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|Title:||Two-year clinical registry follow-up of endothelial progenitor cell capture stent versus sirolimus-eluting bioabsorbable polymer-coated stent versus bare metal stents in patients undergoing primary percutaneous coronary intervention for ST elevation myocardial infarction: ACUTE CORONARY SYNDROME|
|Citation:||Chong, E., Poh, K.K., Liang, S., Lee, R.C.-H., Low, A., Teo, S.-G., Tan, H.C. (2010-04). Two-year clinical registry follow-up of endothelial progenitor cell capture stent versus sirolimus-eluting bioabsorbable polymer-coated stent versus bare metal stents in patients undergoing primary percutaneous coronary intervention for ST elevation myocardial infarction: ACUTE CORONARY SYNDROME. Journal of Interventional Cardiology 23 (2) : 101-108. ScholarBank@NUS Repository.|
|Abstract:||Background: Endothelial progenitor cell (EPC) capture stent is designed to promote rapid endothelization and healing and is potentially useful in patients undergoing primary percutaneous coronary intervention (PCI) for acute myocardial infarction (AMI). We studied the intermediate-term efficacy and safety of EPC stent and compared that with sirolimus-eluting bioabsorbable polymer stent (CURA) and bare metal stent (BMS) in AMI patients. Methodology: Patients presenting with AMI who underwent primary PCI with the respective stents between January 2004 and June 2006 were enrolled in the single-center clinical registry. The study end-points were major adverse cardiac events (MACE) and stent thrombosis. Results: A total of 366 patients (EPC = 95, CURA = 53, BMS 218) were enrolled. Baseline demographics including age, gender, diabetes, renal impairment, predischarge left ventricular ejection fraction, and creatinine kinase level were comparable among the groups. Procedural success rate was 99.5%. Post-procedural thrombolysis in myocardial infarction (TIMI) 3 flow was achieved in EPC 91.6%, CURA 96.2%, and BMS 88.5% (P = 0.209). At 2 years, the MACE rate was EPC 13.7%, CURA 15.1%, and BMS 19.7% (P = 0.383). Target vessel revascularizations (TVR) were EPC 4.2%, CURA 9.4%, and BMS 6.0% (P = 0.439). Nonfatal myocardial infarctions were EPC 1.1%, CURA 3.8%, and BMS 4.1% (P = 0.364). One patient in the EPC group had acute stent thrombosis. There was no late stent thrombosis in the EPC group. Conclusion: EPC stent appeared to be safe and had comparable clinical efficacy with a BMS when used in the AMI setting. At 2-year follow-up, the EPC group showed favorable, single-digit TVR rate and stent thrombosis remained a low-event occurrence. © 2010, Wiley Periodicals, Inc.|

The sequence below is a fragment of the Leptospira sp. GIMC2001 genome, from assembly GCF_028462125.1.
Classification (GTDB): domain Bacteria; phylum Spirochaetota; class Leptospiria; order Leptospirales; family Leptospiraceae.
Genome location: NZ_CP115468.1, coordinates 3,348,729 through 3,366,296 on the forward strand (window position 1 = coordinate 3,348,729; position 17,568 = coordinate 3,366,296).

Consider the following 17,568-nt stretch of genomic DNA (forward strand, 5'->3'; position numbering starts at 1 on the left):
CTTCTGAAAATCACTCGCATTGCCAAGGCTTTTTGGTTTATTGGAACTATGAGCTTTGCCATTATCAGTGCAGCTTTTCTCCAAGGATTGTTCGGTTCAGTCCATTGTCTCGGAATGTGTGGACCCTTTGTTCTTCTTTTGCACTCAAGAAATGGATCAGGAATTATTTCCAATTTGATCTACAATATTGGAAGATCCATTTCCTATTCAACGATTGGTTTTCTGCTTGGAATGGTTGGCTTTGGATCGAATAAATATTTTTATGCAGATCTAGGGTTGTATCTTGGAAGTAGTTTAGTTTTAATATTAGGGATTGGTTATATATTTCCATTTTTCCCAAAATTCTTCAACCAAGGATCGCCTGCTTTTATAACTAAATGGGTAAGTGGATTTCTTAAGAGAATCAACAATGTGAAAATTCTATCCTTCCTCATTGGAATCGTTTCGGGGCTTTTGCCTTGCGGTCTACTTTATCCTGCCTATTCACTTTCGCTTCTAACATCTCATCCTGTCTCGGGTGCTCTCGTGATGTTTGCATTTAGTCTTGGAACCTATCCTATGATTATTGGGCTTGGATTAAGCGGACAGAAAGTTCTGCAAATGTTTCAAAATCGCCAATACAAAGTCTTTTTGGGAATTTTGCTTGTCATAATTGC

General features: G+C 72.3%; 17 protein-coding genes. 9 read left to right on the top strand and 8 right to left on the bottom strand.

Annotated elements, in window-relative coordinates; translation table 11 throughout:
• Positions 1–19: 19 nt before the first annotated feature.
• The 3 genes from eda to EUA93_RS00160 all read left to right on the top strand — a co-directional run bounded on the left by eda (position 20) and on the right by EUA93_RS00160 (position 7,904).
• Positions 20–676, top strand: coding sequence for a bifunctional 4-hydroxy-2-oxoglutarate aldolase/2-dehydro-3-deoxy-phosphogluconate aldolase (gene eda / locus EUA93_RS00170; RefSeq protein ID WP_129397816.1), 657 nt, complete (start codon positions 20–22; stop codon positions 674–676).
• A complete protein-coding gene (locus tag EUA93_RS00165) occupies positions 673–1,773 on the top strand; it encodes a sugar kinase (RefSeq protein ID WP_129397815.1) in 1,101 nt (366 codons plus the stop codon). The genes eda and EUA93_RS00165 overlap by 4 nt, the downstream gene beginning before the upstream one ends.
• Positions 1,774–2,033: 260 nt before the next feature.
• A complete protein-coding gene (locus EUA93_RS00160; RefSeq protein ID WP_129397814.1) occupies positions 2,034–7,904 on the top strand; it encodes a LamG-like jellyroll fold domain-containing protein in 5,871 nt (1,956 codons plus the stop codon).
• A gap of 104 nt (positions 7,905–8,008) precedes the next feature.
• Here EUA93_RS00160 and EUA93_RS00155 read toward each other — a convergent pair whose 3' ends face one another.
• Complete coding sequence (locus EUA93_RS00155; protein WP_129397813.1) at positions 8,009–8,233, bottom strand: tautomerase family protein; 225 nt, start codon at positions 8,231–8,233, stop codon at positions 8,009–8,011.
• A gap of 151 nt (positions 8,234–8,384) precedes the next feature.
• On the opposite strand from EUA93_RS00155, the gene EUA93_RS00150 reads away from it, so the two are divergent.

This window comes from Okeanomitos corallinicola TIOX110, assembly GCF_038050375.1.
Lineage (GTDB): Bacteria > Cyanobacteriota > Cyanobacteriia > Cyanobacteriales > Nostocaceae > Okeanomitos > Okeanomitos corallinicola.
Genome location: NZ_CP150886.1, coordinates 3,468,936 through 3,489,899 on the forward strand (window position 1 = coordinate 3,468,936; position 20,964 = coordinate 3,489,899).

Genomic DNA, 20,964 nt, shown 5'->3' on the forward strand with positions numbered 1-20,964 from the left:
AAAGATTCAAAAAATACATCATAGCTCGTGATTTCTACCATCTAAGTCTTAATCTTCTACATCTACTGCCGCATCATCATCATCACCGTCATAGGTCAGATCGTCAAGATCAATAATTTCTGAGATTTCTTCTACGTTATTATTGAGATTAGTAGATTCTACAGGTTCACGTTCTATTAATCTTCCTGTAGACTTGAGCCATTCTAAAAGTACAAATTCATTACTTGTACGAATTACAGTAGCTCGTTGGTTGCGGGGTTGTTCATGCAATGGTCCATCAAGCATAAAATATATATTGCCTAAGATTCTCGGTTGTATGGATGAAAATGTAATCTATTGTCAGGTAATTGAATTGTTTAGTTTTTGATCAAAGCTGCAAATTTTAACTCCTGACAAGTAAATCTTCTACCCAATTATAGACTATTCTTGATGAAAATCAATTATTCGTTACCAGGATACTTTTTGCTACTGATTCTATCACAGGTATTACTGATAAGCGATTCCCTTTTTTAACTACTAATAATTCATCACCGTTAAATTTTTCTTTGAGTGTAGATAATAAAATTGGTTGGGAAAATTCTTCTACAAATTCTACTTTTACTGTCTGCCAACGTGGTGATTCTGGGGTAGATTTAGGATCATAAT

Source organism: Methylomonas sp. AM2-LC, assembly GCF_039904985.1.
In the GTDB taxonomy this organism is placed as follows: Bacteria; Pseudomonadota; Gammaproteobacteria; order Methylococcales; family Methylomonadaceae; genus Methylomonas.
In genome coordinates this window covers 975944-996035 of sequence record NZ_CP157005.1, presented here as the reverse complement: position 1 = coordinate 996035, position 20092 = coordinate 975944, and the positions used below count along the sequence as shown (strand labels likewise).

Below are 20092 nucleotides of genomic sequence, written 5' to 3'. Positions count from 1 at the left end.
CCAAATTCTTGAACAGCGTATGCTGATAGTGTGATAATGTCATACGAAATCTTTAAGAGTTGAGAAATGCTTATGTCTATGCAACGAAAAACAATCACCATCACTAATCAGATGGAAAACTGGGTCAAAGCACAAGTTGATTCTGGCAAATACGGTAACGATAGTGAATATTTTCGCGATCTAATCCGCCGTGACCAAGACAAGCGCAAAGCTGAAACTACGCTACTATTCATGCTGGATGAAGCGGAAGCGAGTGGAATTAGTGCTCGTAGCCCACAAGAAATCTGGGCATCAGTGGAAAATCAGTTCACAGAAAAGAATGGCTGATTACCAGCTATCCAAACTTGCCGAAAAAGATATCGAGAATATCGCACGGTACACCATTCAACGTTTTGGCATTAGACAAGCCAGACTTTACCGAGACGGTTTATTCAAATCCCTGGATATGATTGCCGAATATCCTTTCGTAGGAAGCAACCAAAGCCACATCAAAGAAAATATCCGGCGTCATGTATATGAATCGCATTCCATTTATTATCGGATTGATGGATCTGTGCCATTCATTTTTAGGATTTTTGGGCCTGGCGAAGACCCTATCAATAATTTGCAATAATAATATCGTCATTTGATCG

|Source Title:||Journal of Interventional Cardiology|
|Appears in Collections:||Staff Publications|
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